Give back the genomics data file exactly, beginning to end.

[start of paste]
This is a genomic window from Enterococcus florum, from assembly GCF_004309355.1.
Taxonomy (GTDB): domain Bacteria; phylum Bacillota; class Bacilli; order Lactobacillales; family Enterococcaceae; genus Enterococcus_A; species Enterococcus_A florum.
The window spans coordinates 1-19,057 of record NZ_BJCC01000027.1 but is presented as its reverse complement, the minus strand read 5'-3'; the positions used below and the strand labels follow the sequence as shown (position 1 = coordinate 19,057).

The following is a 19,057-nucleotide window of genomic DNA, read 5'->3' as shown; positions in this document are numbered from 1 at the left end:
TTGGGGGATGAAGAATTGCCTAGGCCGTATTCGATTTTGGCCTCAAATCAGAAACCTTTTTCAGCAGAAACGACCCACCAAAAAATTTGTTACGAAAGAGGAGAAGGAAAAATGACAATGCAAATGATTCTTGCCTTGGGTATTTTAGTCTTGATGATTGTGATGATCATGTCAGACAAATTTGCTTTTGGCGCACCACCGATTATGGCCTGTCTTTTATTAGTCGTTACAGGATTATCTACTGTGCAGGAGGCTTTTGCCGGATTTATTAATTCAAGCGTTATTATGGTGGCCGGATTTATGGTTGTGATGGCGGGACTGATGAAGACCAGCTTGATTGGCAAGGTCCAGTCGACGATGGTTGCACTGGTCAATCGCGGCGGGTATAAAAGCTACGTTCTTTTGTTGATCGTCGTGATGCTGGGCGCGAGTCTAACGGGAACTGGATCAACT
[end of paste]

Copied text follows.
This is a genomic window from Enterococcus florum, from assembly GCF_004309355.1.
Taxonomy (GTDB): domain Bacteria; phylum Bacillota; class Bacilli; order Lactobacillales; family Enterococcaceae; genus Enterococcus_A; species Enterococcus_A florum.
The window spans coordinates 1-19,057 of record NZ_BJCC01000027.1 but is presented as its reverse complement, the minus strand read 5'-3'; the positions used below and the strand labels follow the sequence as shown (position 1 = coordinate 19,057).

The following is a 19,057-nucleotide window of genomic DNA, read 5'->3' as shown; positions in this document are numbered from 1 at the left end:
TTGGGGGATGAAGAATTGCCTAGGCCGTATTCGATTTTGGCCTCAAATCAGAAACCTTTTTCAGCAGAAACGACCCACCAAAAAATTTGTTACGAAAGAGGAGAAGGAAAAATGACAATGCAAATGATTCTTGCCTTGGGTATTTTAGTCTTGATGATTGTGATGATCATGTCAGACAAATTTGCTTTTGGCGCACCACCGATTATGGCCTGTCTTTTATTAGTCGTTACAGGATTATCTACTGTGCAGGAGGCTTTTGCCGGATTTATTAATTCAAGCGTTATTATGGTGGCCGGATTTATGGTTGTGATGGCGGGACTGATGAAGACCAGCTTGATTGGCAAGGTCCAGTCGACGATGGTTGCACTGGTCAATCGCGGCGGGTATAAAAGCTACGTTCTTTTGTTGATCGTCGTGATGCTGGGCGCGAGTCTAACGGGAACTGGATCAACT